On the relatively complicated Melbourne roundabout on the A64 York Road in Leeds (outside the new police station) there are ASL's in addition to the shared-use pavement the highwaymen originally wanted.

I don't suppose many people if any have ploughed through all the legislation I've linked above, but that's just an example; it;s no wonder it's such a good source of loopholes. And it can't be cheap to get people to write the stuff.

It seems to me that this thread is really about the attitude of the Metropolitan Police (and ultimately all police forces) to video evidence submitted by cyclists. It's a subject of increasing importance for cyclists and it's crying out for a published policy or two. The CPS should publish guidelines dealing with how such evidence should be handled and in what circumstances they would use it. ACPO should clarify their policy too. This issue was raised during police evidence to the current inquiry conducted by the All Party Cycling Group but it seems to have slithered past completely unnoticed by all but cycling cameraman Martin Porter.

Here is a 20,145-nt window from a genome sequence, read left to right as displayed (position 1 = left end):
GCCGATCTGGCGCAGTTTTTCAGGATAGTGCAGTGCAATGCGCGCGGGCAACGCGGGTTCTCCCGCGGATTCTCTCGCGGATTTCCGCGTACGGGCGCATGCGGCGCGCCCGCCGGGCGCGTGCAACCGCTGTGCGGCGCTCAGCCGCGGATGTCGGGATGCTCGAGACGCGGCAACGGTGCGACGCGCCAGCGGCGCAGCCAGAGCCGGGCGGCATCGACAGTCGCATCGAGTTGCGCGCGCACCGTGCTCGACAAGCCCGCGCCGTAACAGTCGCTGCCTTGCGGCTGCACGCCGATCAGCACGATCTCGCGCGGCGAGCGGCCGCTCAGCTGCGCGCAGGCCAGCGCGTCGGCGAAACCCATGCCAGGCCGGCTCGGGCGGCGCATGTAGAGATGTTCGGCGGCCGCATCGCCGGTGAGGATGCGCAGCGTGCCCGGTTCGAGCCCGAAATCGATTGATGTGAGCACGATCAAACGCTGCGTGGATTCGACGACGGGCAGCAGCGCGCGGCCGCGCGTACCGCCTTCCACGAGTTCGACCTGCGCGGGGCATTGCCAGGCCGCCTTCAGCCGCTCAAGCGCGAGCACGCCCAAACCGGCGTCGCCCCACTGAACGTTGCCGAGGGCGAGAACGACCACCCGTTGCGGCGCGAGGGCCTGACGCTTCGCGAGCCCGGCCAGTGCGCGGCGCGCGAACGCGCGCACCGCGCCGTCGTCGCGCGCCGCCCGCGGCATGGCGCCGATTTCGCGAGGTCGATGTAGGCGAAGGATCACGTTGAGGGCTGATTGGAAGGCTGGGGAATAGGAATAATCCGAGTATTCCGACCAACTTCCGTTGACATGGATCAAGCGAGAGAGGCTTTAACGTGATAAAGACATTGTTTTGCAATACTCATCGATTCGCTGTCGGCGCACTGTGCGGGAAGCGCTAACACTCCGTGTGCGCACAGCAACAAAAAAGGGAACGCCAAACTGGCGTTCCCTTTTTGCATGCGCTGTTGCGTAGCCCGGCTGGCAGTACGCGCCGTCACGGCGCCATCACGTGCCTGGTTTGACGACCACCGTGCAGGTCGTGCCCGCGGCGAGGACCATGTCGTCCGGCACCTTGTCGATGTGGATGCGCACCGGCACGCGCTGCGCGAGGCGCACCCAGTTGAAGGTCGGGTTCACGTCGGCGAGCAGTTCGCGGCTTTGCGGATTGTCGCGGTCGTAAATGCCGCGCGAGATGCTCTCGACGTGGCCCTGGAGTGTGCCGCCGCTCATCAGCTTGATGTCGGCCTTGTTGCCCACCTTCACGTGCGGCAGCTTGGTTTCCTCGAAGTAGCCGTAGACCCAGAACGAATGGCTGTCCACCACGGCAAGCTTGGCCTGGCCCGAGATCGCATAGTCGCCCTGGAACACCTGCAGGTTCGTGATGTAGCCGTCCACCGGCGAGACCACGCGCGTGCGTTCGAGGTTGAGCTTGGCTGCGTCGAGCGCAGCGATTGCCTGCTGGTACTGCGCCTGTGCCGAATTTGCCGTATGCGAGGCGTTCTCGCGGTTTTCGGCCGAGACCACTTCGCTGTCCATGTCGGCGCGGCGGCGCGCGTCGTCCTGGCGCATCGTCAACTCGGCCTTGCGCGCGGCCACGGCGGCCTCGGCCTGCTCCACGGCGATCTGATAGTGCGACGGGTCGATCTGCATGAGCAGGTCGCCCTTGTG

Geriatrix
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Re: Laws on ASLs clarified

Postby Geriatrix » 2 Mar 2013, 8:07am

thirdcrank wrote:It seems to me that this thread is really about the attitude of the Metropolitan Police (and ultimately all police forces) to video evidence submitted by cyclists. It's a subject of increasing importance for cyclists and it's crying out for a published policy or two. The CPS should publish guidelines dealing with how such evidence should be handled and in what circumstances they would use it. ACPO should clarify their policy too. This issue was raised during police evidence to the current inquiry conducted by the All Party Cycling Group but it seems to have slithered past completely unnoticed by all but cycling cameraman Martin Porter.

That sums it up.

The question that should be directed to the MET in response to their letter is whether their attitude to the enforcement of the stop lines supports the purpose for which the the ASZ was created.
For a successful technology, reality must take precedence over public relations, for nature cannot be fooled - Richard Feynman

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Re: Laws on ASLs clarified

Postby gentlegreen » 2 Mar 2013, 9:11am